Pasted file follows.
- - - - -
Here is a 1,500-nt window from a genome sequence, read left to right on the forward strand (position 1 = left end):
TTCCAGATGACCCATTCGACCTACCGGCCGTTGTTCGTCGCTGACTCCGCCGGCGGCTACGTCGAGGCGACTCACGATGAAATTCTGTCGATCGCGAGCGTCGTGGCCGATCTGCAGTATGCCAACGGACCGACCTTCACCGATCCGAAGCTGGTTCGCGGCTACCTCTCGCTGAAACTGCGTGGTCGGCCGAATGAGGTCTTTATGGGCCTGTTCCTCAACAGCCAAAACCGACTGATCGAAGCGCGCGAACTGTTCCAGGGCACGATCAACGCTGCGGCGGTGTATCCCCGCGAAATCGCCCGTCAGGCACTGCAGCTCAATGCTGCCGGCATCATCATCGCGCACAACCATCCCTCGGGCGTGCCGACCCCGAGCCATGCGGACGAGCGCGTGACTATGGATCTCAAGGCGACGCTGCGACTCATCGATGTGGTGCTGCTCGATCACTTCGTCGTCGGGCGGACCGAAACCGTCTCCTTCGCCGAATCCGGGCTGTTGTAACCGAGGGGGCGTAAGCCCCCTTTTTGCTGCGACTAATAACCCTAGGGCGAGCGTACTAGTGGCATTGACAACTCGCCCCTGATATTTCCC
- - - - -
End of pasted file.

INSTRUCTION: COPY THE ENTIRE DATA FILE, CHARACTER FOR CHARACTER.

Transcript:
Here is a 1,500-nt window from a genome sequence, read left to right on the forward strand (position 1 = left end):
TTCCAGATGACCCATTCGACCTACCGGCCGTTGTTCGTCGCTGACTCCGCCGGCGGCTACGTCGAGGCGACTCACGATGAAATTCTGTCGATCGCGAGCGTCGTGGCCGATCTGCAGTATGCCAACGGACCGACCTTCACCGATCCGAAGCTGGTTCGCGGCTACCTCTCGCTGAAACTGCGTGGTCGGCCGAATGAGGTCTTTATGGGCCTGTTCCTCAACAGCCAAAACCGACTGATCGAAGCGCGCGAACTGTTCCAGGGCACGATCAACGCTGCGGCGGTGTATCCCCGCGAAATCGCCCGTCAGGCACTGCAGCTCAATGCTGCCGGCATCATCATCGCGCACAACCATCCCTCGGGCGTGCCGACCCCGAGCCATGCGGACGAGCGCGTGACTATGGATCTCAAGGCGACGCTGCGACTCATCGATGTGGTGCTGCTCGATCACTTCGTCGTCGGGCGGACCGAAACCGTCTCCTTCGCCGAATCCGGGCTGTTGTAACCGAGGGGGCGTAAGCCCCCTTTTTGCTGCGACTAATAACCCTAGGGCGAGCGTACTAGTGGCATTGACAACTCGCCCCTGATATTTCCC